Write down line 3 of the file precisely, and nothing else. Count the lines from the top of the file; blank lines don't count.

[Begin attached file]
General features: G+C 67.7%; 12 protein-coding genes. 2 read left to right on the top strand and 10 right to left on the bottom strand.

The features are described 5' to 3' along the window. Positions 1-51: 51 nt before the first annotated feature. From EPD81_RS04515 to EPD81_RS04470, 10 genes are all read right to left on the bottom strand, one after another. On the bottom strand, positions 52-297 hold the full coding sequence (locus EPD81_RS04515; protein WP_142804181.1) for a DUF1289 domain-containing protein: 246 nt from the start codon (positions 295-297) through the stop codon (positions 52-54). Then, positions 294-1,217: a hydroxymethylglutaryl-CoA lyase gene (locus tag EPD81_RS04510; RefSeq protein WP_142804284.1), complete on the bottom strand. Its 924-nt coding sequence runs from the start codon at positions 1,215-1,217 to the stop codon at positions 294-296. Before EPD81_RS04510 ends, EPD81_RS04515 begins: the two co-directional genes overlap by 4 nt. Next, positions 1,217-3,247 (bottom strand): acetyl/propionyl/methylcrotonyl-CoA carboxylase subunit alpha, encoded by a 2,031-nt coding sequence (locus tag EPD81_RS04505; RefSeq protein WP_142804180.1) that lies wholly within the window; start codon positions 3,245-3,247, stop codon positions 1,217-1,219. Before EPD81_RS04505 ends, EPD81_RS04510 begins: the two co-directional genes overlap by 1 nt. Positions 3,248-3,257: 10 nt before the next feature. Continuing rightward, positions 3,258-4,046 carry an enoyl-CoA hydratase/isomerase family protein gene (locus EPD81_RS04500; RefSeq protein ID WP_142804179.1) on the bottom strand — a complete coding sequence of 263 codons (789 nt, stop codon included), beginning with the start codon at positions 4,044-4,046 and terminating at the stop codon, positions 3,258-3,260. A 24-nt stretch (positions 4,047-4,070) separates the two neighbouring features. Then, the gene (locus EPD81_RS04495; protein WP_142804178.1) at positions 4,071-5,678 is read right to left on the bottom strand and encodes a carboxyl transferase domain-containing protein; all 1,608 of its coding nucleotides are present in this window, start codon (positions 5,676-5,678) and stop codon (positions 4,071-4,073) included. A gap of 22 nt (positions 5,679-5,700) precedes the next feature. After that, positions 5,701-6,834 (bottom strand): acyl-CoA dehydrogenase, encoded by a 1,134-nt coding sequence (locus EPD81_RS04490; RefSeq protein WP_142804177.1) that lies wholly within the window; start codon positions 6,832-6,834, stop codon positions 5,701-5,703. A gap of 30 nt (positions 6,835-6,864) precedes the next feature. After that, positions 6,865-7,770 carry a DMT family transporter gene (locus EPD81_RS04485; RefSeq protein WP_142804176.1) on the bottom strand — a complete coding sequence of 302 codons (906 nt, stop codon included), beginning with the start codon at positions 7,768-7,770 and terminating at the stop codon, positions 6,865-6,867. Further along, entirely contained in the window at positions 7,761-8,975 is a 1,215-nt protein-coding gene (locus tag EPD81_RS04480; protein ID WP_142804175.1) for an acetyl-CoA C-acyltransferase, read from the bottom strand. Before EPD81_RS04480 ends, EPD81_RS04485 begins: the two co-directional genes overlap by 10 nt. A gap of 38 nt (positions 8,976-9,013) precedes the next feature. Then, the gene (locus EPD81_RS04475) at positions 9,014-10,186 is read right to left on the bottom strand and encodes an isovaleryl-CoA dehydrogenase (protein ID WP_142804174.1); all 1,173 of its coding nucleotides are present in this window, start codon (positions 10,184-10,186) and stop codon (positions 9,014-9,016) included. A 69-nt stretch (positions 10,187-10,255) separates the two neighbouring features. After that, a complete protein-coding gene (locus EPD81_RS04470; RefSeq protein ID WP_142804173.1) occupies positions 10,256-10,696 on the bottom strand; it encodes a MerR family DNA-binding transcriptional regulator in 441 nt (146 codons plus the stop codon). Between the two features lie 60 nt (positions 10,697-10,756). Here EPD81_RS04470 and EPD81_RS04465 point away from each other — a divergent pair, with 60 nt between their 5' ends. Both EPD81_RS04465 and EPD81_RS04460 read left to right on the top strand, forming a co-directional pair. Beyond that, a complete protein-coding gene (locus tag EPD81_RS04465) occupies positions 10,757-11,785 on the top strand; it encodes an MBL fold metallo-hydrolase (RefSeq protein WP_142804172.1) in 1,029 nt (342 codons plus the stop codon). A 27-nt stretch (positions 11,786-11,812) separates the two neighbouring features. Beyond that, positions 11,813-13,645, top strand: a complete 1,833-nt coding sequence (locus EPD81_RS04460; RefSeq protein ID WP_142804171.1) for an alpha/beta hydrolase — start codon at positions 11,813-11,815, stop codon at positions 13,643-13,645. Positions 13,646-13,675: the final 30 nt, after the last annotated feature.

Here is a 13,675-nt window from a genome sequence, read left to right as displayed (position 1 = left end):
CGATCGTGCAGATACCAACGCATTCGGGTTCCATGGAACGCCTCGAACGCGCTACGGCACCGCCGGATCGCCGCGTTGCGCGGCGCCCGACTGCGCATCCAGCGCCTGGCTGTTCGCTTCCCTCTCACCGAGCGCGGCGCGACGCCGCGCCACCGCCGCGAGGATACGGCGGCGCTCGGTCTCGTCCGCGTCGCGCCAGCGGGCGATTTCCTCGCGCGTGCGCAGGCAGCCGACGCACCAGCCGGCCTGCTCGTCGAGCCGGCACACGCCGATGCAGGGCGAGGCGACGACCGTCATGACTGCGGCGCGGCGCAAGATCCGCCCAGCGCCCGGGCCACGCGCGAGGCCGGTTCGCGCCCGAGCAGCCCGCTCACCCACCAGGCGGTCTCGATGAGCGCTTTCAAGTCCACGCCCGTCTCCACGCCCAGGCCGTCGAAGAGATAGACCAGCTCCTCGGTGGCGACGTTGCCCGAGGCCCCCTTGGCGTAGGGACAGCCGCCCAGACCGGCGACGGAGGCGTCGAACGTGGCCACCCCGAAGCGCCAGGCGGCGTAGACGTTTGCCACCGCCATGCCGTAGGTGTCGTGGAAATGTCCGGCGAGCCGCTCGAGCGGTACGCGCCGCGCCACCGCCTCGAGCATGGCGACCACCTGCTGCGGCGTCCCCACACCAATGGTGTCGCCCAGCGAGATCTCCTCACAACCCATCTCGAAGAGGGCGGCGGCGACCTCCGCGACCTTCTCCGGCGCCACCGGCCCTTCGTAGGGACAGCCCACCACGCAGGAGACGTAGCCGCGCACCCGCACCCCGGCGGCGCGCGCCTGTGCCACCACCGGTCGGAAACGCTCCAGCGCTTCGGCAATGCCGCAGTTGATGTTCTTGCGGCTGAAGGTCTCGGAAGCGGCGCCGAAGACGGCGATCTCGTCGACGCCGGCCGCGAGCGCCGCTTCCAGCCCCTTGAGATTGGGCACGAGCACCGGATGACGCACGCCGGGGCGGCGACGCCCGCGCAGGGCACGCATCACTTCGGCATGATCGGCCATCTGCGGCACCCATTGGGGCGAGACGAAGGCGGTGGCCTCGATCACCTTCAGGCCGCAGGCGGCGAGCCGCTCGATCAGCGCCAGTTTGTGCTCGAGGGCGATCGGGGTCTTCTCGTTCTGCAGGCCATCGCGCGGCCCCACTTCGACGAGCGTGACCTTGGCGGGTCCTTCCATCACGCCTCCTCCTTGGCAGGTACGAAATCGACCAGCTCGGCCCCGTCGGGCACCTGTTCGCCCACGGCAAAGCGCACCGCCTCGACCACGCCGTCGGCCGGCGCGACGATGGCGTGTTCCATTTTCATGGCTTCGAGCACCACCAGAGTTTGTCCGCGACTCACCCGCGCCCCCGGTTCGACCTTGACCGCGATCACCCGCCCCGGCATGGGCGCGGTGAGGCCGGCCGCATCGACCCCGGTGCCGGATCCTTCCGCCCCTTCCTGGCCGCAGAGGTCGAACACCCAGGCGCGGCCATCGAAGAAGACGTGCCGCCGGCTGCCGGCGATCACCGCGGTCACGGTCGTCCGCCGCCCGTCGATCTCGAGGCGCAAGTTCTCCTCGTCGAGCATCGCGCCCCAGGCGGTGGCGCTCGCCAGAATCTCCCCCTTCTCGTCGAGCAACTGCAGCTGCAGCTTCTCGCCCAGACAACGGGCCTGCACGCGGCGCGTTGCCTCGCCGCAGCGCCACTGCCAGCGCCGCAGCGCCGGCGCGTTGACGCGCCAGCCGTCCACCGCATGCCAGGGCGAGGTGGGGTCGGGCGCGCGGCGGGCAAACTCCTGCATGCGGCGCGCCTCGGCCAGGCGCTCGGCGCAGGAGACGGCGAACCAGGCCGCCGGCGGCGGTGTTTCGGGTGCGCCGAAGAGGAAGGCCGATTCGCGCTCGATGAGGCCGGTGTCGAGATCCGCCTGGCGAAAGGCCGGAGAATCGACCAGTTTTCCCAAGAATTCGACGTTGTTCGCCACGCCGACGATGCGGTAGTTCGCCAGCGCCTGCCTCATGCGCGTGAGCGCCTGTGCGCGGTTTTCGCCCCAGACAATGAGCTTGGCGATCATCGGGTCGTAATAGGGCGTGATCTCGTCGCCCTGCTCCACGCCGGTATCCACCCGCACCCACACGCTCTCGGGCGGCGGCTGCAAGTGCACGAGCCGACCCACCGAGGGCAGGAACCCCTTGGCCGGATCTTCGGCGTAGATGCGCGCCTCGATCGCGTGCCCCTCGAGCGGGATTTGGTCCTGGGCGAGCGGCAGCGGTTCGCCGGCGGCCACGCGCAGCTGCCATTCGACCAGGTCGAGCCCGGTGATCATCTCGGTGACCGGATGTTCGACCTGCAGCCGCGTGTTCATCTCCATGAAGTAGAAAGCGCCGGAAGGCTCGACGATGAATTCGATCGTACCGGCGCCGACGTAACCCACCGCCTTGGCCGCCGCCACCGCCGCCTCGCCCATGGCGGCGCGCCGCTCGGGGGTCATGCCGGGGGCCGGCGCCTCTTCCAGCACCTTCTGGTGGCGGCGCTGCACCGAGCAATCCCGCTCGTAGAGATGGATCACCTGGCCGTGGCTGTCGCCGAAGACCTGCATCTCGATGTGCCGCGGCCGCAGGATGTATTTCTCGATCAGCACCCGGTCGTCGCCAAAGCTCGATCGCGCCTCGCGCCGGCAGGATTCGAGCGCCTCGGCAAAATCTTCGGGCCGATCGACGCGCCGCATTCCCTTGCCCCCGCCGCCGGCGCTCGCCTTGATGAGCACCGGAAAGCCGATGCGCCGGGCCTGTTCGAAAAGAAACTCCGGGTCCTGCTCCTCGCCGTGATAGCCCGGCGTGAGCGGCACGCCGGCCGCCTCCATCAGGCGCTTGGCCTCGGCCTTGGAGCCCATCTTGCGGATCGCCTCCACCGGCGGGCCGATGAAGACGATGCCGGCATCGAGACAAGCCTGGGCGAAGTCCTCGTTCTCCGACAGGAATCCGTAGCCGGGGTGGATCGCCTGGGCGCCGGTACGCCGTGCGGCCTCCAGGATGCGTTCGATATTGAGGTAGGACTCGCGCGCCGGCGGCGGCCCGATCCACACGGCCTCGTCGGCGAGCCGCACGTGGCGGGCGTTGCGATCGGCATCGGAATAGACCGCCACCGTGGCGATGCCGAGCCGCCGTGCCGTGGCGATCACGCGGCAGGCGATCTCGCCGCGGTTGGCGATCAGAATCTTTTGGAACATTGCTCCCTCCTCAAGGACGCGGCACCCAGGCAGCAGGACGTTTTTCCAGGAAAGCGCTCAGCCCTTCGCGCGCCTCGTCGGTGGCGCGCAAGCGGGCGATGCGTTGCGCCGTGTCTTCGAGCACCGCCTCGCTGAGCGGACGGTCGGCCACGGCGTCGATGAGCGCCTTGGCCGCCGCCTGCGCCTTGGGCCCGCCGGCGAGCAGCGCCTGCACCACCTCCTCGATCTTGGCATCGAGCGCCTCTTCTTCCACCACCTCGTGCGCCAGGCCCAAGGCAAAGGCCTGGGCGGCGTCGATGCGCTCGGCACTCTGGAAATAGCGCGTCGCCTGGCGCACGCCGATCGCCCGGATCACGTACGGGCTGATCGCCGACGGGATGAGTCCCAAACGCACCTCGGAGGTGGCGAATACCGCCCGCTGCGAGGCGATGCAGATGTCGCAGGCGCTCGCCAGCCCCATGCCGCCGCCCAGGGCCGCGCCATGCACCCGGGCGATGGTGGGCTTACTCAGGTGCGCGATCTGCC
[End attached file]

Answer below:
Here is a 13,675-nt window from a genome sequence, read left to right as displayed (position 1 = left end):